It remains unclear how pituitary pars intermedia dysfunction (PPID) and pergolide treatment (Prascend [pergolide tablets]) affect endocrine and immune function in horses. To evaluate these effects, blood was collected regularly from 28 university-owned horses (10 Non-PPID, 9 PPID control [PC], and 9 PPID treatment [PT]) over approximately 15 mo. Pergolide treatment was initiated after Day 0 collections. Analyses included ACTH, insulin, total cortisol, free cortisol, complete blood counts, plasma myeloperoxidase, and cytokine/receptor gene expression in basal whole blood and in vitro stimulations (PMA/ionomycin, heat-inactivated Rhodococcus equi, and heat-inactivated Escherichia coli) of whole blood and peripheral blood mononuclear cells (PBMCs). The results were analyzed using a linear mixed model (SAS 9.4) with significance set at P < 0.05. Significant group (P = 0.0014) and group-by-time (P = 0.0004) effects were observed in resting ACTH such that PT horses differed from Non-PPID horses only at Day 0. PT horses had significantly lower changes in ACTH responses to thyrotropin-releasing hormone stimulation tests than PC horses at non-fall time points only, mid-late February 2018 (P = 0.016) and early April 2018 (P = 0.0172). When PT and PC horses did not differ, they were combined before comparison to Non-PPID horses. No significant group or group-by-time effects were seen in resting insulin, total cortisol, or free cortisol; however, significant time effects were observed in these measures. PPID horses had lower absolute lymphocyte (P = 0.028) and red blood cell (P = 0.0203) counts than Non-PPID horses. In unstimulated whole blood, PPID horses had increased IL-8 expression compared with Non-PPID horses (P = 0.0102). In addition, PPID horses had decreased interferon γ production from PBMCs after stimulation with R. equi (P = 0.0063) and E. coli (P = 0.0057) and showed increased transforming growth factor β expression after E. coli stimulation (P = 0.0399). The main limitations of this study were a limited sample size and an inability to truly randomize the PPID horses into treatment groups. Resting ACTH is likely the best choice for determining successful responses to pergolide. Neither PPID nor pergolide appears to influence insulin, total cortisol, and free cortisol. As measured, systemic immune function was altered in PPID horses, and it is likely that these horses are indeed at increased risk of opportunistic infection. Despite reducing ACTH, pergolide treatment did not appear to influence immune function.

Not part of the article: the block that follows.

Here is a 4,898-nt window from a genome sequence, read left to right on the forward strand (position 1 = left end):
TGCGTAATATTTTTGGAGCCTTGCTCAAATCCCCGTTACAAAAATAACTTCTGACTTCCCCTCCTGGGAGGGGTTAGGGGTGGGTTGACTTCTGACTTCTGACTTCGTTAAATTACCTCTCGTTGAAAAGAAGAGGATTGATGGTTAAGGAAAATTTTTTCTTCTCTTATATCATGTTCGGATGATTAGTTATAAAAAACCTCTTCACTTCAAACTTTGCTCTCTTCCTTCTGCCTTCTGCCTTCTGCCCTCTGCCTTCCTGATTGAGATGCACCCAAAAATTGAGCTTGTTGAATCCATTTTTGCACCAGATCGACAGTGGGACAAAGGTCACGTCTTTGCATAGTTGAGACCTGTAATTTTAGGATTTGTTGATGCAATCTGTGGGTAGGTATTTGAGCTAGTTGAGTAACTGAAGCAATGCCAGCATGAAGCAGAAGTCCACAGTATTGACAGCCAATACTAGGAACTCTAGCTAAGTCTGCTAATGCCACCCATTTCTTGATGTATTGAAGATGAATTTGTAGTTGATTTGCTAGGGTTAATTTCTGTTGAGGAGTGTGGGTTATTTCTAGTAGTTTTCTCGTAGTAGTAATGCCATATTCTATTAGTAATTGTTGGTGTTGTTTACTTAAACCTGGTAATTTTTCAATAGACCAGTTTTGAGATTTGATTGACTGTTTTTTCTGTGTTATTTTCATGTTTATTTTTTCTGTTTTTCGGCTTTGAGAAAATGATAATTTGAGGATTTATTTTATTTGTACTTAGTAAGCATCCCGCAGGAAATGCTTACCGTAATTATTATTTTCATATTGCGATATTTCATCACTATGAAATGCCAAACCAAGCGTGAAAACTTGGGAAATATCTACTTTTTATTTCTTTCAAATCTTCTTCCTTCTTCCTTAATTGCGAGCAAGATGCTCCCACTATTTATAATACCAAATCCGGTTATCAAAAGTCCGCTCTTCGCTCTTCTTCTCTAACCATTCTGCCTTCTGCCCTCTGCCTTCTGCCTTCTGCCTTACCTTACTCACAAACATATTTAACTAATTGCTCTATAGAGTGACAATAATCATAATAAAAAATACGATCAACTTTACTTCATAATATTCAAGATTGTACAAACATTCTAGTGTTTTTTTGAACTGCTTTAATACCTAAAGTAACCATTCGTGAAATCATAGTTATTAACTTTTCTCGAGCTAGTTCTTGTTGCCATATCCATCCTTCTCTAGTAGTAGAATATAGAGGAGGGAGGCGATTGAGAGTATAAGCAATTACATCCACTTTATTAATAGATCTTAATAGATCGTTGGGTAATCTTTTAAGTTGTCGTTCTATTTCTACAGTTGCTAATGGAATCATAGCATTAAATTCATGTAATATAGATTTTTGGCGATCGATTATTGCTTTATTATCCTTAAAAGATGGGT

Keywords: ACTH; Cortisol; Equine; Immune; PPID; Pergolide.
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